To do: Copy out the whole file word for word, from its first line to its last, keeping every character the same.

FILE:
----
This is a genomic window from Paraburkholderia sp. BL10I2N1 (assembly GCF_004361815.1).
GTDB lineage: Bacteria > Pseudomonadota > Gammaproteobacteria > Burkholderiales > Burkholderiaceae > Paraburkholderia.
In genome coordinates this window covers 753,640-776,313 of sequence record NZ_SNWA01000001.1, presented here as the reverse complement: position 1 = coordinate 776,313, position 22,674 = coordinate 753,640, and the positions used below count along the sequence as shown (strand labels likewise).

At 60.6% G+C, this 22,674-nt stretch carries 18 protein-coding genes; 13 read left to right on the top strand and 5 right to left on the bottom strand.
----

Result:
This is a genomic window from Paraburkholderia sp. BL10I2N1 (assembly GCF_004361815.1).
GTDB lineage: Bacteria > Pseudomonadota > Gammaproteobacteria > Burkholderiales > Burkholderiaceae > Paraburkholderia.
In genome coordinates this window covers 753,640-776,313 of sequence record NZ_SNWA01000001.1, presented here as the reverse complement: position 1 = coordinate 776,313, position 22,674 = coordinate 753,640, and the positions used below count along the sequence as shown (strand labels likewise).

At 60.6% G+C, this 22,674-nt stretch carries 18 protein-coding genes; 13 read left to right on the top strand and 5 right to left on the bottom strand.